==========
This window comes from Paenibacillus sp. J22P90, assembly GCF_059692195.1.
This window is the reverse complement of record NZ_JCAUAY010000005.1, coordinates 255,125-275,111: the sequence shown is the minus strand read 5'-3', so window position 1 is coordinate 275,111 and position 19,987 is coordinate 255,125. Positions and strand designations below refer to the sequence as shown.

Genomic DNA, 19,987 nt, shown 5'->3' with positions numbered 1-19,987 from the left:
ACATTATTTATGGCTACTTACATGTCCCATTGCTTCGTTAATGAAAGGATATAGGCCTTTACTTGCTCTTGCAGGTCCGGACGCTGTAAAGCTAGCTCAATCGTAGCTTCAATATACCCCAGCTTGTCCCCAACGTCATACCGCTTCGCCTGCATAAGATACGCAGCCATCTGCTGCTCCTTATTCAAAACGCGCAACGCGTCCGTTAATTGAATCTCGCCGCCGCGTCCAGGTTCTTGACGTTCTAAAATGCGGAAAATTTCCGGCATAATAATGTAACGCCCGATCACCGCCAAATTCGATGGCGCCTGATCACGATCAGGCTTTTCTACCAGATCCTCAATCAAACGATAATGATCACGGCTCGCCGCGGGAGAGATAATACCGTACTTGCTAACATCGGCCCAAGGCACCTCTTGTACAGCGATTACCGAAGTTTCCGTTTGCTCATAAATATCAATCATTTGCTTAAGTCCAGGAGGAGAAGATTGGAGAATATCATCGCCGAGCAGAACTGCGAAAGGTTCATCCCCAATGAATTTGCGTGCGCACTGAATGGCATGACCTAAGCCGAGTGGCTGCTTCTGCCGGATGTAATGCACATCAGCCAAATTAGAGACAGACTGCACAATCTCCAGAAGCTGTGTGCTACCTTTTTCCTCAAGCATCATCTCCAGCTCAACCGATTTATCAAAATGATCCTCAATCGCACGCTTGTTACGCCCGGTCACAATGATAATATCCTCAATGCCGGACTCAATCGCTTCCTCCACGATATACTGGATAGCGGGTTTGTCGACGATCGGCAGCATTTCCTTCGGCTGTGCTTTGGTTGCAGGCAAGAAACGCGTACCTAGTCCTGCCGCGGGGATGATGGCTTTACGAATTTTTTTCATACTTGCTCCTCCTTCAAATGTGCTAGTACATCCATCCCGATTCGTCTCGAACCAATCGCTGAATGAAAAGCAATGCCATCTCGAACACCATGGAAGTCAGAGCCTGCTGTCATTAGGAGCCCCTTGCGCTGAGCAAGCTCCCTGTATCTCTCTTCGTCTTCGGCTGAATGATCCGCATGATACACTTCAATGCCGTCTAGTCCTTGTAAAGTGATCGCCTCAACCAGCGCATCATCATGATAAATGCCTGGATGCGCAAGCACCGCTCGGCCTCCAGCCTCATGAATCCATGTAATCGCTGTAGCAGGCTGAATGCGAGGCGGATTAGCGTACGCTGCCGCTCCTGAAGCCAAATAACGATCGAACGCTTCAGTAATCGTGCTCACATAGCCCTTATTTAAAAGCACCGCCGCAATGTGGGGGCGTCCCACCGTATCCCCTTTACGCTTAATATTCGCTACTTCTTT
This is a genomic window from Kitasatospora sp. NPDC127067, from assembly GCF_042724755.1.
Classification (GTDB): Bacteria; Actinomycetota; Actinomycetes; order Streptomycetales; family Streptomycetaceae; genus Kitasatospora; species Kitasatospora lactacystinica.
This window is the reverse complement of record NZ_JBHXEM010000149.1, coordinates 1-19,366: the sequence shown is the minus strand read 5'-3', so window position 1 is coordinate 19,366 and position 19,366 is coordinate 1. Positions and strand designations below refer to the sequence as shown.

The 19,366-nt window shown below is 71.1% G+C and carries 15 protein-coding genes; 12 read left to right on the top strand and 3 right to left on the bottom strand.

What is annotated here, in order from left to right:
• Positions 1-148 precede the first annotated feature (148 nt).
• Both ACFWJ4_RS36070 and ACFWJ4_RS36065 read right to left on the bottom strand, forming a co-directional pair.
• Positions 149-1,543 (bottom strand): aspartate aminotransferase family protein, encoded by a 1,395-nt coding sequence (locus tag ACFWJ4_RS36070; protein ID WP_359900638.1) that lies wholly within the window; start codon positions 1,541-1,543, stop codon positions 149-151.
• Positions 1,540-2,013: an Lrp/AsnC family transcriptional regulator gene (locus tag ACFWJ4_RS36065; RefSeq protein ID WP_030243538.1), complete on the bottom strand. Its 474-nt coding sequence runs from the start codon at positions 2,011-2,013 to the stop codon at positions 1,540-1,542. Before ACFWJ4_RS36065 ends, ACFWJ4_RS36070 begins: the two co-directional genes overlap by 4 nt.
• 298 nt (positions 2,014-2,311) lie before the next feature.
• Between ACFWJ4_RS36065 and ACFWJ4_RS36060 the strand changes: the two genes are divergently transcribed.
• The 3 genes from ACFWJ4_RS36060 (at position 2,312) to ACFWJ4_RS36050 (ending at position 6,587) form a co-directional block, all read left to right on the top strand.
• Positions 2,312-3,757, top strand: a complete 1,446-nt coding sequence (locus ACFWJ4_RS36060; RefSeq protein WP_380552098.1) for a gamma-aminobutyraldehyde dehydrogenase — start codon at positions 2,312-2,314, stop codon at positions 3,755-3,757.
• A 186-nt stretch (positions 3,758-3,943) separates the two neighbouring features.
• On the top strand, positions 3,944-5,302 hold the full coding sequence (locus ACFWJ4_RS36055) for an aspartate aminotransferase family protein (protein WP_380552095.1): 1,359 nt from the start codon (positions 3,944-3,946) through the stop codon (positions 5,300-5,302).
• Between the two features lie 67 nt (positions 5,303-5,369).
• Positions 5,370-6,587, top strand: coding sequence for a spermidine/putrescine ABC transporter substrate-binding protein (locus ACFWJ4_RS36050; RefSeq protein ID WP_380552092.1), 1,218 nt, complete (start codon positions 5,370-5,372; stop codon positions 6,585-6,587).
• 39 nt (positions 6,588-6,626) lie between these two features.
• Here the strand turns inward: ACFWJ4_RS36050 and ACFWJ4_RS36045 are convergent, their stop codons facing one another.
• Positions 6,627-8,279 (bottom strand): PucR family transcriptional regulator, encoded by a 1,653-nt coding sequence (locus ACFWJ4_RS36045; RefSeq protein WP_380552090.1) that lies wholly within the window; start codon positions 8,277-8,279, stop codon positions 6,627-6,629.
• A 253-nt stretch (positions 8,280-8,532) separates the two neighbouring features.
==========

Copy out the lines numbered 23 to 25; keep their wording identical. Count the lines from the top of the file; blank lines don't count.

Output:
• Here the strand turns inward: ACFWJ4_RS36050 and ACFWJ4_RS36045 are convergent, their stop codons facing one another.
• Positions 6,627-8,279 (bottom strand): PucR family transcriptional regulator, encoded by a 1,653-nt coding sequence (locus ACFWJ4_RS36045; RefSeq protein WP_380552090.1) that lies wholly within the window; start codon positions 8,277-8,279, stop codon positions 6,627-6,629.
• A 253-nt stretch (positions 8,280-8,532) separates the two neighbouring features.